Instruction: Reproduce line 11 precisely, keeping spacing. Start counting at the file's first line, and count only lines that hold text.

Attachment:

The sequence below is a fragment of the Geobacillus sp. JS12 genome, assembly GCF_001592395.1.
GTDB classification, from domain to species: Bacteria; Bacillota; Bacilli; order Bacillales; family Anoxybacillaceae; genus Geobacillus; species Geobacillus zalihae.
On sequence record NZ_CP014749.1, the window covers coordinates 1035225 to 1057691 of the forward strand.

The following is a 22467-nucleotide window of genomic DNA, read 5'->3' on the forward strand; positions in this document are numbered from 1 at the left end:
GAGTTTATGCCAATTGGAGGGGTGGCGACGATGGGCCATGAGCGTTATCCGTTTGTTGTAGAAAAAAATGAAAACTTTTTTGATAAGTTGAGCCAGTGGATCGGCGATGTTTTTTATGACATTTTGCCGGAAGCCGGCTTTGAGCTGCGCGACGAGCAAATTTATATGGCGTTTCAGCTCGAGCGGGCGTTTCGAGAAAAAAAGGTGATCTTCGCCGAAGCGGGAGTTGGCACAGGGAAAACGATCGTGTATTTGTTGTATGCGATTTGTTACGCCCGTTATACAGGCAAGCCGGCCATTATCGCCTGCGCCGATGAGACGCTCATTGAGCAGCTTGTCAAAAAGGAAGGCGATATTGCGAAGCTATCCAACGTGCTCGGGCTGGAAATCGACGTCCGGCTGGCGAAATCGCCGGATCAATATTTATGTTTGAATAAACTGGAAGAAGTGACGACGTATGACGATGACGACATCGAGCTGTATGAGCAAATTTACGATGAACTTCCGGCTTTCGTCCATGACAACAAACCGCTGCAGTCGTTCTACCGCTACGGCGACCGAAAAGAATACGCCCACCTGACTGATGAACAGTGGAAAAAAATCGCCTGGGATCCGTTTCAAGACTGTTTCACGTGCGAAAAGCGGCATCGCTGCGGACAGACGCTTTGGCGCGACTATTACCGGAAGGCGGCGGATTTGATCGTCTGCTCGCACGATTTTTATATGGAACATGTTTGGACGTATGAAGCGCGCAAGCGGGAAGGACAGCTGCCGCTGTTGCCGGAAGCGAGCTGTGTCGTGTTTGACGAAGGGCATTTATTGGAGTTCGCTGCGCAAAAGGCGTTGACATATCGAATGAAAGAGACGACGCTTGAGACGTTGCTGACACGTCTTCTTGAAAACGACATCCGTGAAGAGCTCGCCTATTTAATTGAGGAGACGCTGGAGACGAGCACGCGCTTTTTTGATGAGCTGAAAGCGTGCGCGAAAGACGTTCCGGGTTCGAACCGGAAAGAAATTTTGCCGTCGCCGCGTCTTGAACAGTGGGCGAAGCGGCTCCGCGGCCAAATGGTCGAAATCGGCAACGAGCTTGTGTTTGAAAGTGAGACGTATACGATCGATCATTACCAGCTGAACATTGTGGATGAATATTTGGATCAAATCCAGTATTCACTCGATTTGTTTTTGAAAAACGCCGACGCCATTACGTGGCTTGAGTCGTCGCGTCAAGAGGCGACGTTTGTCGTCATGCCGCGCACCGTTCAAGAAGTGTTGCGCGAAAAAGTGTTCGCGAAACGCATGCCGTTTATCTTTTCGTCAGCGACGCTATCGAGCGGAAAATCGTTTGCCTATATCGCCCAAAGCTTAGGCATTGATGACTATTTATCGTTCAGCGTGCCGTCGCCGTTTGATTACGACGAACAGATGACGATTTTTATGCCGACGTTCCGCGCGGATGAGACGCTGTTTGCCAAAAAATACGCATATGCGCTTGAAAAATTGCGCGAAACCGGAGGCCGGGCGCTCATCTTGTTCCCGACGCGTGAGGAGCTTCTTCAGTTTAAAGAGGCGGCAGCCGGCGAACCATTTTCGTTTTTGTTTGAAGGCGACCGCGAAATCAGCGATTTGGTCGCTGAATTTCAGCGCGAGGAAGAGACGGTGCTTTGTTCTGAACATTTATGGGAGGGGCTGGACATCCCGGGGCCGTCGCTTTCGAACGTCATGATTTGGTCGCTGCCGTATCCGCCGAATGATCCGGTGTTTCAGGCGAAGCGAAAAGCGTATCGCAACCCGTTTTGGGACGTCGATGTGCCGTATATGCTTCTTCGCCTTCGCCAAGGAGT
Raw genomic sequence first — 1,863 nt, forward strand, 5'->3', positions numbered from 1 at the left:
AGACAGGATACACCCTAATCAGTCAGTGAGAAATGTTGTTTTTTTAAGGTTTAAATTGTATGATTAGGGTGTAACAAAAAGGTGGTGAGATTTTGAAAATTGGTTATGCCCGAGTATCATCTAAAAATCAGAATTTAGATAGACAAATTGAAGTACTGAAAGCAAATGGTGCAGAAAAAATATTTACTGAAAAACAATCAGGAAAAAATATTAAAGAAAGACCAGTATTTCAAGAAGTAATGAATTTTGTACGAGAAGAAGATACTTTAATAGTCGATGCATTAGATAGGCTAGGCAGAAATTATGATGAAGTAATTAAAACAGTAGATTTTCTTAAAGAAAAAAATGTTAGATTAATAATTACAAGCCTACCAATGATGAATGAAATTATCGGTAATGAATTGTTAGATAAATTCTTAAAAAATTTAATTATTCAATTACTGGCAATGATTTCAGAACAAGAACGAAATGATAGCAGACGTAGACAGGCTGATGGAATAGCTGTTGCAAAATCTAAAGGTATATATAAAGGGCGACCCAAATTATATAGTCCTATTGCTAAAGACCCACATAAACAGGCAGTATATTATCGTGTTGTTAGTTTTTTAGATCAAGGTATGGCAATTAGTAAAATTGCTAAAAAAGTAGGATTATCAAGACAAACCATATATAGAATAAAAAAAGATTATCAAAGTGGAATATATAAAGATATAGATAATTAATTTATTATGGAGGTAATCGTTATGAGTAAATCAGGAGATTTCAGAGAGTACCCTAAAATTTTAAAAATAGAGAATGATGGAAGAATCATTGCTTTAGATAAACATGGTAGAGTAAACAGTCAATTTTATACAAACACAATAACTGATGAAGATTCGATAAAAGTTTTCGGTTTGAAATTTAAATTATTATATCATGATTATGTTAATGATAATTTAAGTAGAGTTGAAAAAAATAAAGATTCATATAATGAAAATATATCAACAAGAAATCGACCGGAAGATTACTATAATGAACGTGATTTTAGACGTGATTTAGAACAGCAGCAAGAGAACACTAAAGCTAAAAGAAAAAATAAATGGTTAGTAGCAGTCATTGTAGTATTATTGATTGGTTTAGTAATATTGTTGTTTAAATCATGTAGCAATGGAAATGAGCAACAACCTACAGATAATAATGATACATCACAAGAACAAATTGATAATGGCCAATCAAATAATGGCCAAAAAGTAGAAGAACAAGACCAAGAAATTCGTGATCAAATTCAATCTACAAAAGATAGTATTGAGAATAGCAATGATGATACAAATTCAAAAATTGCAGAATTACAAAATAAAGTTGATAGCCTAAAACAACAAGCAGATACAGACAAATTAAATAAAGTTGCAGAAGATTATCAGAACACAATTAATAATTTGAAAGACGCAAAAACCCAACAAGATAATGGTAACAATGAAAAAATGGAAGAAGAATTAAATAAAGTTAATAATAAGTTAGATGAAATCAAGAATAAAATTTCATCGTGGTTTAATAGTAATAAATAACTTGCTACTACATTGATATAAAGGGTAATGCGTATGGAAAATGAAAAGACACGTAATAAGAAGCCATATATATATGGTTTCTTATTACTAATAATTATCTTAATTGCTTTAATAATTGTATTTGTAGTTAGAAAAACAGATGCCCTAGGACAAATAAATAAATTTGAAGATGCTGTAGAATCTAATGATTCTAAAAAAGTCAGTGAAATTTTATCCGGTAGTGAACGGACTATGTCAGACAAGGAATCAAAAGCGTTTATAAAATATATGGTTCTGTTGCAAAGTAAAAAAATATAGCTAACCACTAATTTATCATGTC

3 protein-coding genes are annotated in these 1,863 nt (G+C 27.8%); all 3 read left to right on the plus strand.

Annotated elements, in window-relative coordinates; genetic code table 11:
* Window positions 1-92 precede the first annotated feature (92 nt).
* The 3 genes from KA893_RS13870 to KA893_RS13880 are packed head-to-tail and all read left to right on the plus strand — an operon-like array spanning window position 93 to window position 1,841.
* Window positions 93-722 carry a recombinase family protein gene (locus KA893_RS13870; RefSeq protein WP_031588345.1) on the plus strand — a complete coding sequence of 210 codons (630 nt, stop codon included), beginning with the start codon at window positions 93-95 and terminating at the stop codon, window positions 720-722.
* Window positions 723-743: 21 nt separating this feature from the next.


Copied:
* The 3 genes from KA893_RS13870 to KA893_RS13880 are packed head-to-tail and all read left to right on the plus strand — an operon-like array spanning window position 93 to window position 1,841.